Call me an ignoramus but I always thought that movie costume designers had a team of sewing professionals at their disposal who were producing what the actors wore. I imagined that the producer, director and costume designer met and discussed and added figures, and away did the designer go, to the workshop where cinematic marvels would be made. Or maybe they had a team of minions who visited vintage stores in order to find hidden treasures that would be altered to taste and measures.

Well, that’s wrong, totally wrong.

Costume designers go Angels, THE costumier to the stars.

Hendon site

Angels is a family business of 100+ staff, two London addresses, and has provided costumes for television (incl. Downton Abbey, Game of Thrones and countless commercials), theater (where their fashion story began) and movies (incl.Cleopatra, The Titanic and Star Wars) for over 175 years.

They have made costumes for everyone who’s anyone in the Performing Arts (from F. Astaire to Z… I’ll find the name of an actor starting with Z in a tick) .

I heard a random interview featuring Tim Angel a couple months back, and just had to find out more. So when I googled them, I was thrilled to see that they organize tours. Not very many though and once you go in you realize why: it’s a place of work, and well… who wants to have people constantly breathing down your neck when you’re at work.

I booked the last tour they had for 2016 and dragged my poor friend Naomi along. Naomi is a wizard of creativity and delights in putting her personal touch when jazzing up outfits, even making her own hats(!)

She saved the day for a wedding by fixing a major wardrobe malfunction, sewing three bridesmaids into, yes into, their dresses an hour before they were due to walk down the aisle. So I thought an Angel tour would be right up her alley.

And off we went on an hour or so long tour through what seemed to be the palace of wonders. Our guide, Mark (30+ yrs of faithful service at Angels), was just delightful and regaled us with enchanting and amusing anecdotes.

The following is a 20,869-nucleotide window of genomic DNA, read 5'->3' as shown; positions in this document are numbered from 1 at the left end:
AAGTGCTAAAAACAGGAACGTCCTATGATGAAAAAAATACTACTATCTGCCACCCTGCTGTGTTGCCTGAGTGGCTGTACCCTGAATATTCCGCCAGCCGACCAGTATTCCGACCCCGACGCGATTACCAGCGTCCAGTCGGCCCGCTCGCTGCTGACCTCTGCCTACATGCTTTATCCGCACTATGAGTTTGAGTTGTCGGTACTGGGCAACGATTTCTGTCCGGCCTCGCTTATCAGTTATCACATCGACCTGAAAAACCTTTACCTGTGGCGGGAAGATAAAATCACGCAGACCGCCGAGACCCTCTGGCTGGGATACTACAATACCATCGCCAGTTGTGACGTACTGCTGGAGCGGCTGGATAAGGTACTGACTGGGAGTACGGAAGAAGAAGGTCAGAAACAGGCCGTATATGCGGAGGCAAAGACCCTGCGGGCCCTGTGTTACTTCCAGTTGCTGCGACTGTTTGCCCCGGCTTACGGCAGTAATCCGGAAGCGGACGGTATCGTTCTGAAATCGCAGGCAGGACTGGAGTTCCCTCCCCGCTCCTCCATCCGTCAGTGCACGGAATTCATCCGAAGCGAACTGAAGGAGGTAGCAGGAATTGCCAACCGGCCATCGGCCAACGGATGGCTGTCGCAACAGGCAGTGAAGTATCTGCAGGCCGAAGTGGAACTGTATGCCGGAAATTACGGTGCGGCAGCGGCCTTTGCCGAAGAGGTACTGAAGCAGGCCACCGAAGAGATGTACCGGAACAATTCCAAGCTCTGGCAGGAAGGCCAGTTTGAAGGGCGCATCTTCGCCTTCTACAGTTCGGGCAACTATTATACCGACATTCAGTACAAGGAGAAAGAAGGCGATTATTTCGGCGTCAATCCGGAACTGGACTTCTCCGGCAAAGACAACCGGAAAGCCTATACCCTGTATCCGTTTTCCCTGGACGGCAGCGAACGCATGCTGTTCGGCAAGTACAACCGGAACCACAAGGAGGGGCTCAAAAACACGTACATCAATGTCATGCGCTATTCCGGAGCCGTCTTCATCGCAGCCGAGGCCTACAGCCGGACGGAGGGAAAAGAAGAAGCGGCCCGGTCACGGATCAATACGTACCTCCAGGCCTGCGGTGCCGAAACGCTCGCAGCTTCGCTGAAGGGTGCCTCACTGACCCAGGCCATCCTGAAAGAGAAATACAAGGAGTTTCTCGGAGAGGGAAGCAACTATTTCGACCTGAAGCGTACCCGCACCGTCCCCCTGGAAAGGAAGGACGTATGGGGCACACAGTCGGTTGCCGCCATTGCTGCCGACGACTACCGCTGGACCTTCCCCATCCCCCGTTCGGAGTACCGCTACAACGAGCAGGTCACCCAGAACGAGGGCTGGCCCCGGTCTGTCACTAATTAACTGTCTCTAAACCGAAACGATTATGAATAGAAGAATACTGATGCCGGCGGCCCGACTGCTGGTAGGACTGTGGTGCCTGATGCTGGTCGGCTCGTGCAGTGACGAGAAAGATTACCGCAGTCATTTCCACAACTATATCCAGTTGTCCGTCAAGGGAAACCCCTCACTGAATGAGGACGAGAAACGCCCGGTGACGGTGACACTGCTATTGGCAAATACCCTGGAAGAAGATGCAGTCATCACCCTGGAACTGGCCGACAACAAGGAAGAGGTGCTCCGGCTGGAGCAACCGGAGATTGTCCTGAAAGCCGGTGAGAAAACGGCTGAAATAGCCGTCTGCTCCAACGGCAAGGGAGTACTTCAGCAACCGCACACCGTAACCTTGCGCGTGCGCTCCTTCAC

You are not allowed to take photos on the tour, so I wrote some cursory notes and will try to remember as much as possible

The tour starts with “making” in case a costume has to be “built” from scratch. There I learned that our modern clothes have straight sleeves to allow free movement.

But in the Victorian era, sleeves were curved, because the nobility didn’t need to more their arms so much; they had servants to fetch things for them


Angels started in the Victorian era, which is the period for which they have the most clothes. Another interesting fact I didn’t know: until recently, most clothes were made using upholstery material, which is thicker and warmer (no central heating back then…) So Scarlett O’Hara was in line with her time with her green curtain-dress. But imagine sewing long luxurious and ornate clothes from the rather stiff material… poor fingers….


We went on to ‘altering‘ where costumes are skillfully adapted to the actor’s measures (infinite tact and prowess required for that job!). Extra fabric is very rarely cut, just adroitly tucked in.

And then Mark pushed the door and “Open Sesame”: clothes everywhere

8 miles of costumes (= over 12,000 double wardrobes), and that doesn’t include furs, shoes, gloves, ornaments, hats and a myriad of other accessories. Our little group ooooh-ed and wooow-ed in amazement.

Clothes are amazing story tellers; whether we consciously acknowledge it or not, we analyze people through what they wear a lot more than we realize or want to admit. Mark took one of our group and asked the others to “guess” from the clothing what the weather was like, how much walking the person did, if the person lived in town or in the countryside “etc etc etc”. I was the one “on display” so felt a bit self-conscious since I tend to dress more for comfort than elegance… But it was insightful in showing how so very visual information is.

The tour finishes with the “Hall of Fame” of posters from all the movies which won an Academy Award.


So my question is… if Angels does more than half of the work, why do the Costume Designers get all the credit? Hmmm, something to investigate for a later post…

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